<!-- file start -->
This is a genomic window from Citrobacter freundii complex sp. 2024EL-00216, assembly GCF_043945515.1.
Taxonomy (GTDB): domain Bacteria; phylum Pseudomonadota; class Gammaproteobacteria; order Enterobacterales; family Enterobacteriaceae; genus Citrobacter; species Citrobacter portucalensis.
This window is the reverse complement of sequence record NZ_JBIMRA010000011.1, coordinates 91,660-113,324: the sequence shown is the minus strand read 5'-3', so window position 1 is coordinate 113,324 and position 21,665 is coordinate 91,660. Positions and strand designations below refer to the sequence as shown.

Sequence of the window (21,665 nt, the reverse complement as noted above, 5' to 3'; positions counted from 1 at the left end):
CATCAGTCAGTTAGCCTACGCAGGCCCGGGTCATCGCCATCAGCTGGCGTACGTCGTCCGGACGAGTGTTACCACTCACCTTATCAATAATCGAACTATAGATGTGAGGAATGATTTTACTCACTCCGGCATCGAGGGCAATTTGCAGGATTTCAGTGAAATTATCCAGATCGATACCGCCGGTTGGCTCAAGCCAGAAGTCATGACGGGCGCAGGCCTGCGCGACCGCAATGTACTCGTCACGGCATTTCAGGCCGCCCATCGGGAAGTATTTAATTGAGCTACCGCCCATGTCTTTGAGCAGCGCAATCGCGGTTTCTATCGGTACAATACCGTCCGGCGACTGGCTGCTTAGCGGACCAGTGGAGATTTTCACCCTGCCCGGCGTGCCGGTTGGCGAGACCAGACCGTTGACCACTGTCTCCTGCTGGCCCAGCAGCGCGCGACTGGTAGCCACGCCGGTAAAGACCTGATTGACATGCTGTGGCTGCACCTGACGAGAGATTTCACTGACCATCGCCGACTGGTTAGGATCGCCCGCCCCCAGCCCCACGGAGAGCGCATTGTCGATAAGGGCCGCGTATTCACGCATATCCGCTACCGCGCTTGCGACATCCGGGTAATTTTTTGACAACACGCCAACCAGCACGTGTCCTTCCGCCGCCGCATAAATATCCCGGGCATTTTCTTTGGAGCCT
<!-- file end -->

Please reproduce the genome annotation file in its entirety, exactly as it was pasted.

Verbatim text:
This is a genomic window from Citrobacter freundii complex sp. 2024EL-00216, assembly GCF_043945515.1.
Taxonomy (GTDB): domain Bacteria; phylum Pseudomonadota; class Gammaproteobacteria; order Enterobacterales; family Enterobacteriaceae; genus Citrobacter; species Citrobacter portucalensis.
This window is the reverse complement of sequence record NZ_JBIMRA010000011.1, coordinates 91,660-113,324: the sequence shown is the minus strand read 5'-3', so window position 1 is coordinate 113,324 and position 21,665 is coordinate 91,660. Positions and strand designations below refer to the sequence as shown.

Sequence of the window (21,665 nt, the reverse complement as noted above, 5' to 3'; positions counted from 1 at the left end):
CATCAGTCAGTTAGCCTACGCAGGCCCGGGTCATCGCCATCAGCTGGCGTACGTCGTCCGGACGAGTGTTACCACTCACCTTATCAATAATCGAACTATAGATGTGAGGAATGATTTTACTCACTCCGGCATCGAGGGCAATTTGCAGGATTTCAGTGAAATTATCCAGATCGATACCGCCGGTTGGCTCAAGCCAGAAGTCATGACGGGCGCAGGCCTGCGCGACCGCAATGTACTCGTCACGGCATTTCAGGCCGCCCATCGGGAAGTATTTAATTGAGCTACCGCCCATGTCTTTGAGCAGCGCAATCGCGGTTTCTATCGGTACAATACCGTCCGGCGACTGGCTGCTTAGCGGACCAGTGGAGATTTTCACCCTGCCCGGCGTGCCGGTTGGCGAGACCAGACCGTTGACCACTGTCTCCTGCTGGCCCAGCAGCGCGCGACTGGTAGCCACGCCGGTAAAGACCTGATTGACATGCTGTGGCTGCACCTGACGAGAGATTTCACTGACCATCGCCGACTGGTTAGGATCGCCCGCCCCCAGCCCCACGGAGAGCGCATTGTCGATAAGGGCCGCGTATTCACGCATATCCGCTACCGCGCTTGCGACATCCGGGTAATTTTTTGACAACACGCCAACCAGCACGTGTCCTTCCGCCGCCGCATAAATATCCCGGGCATTTTCTTTGGAGCCT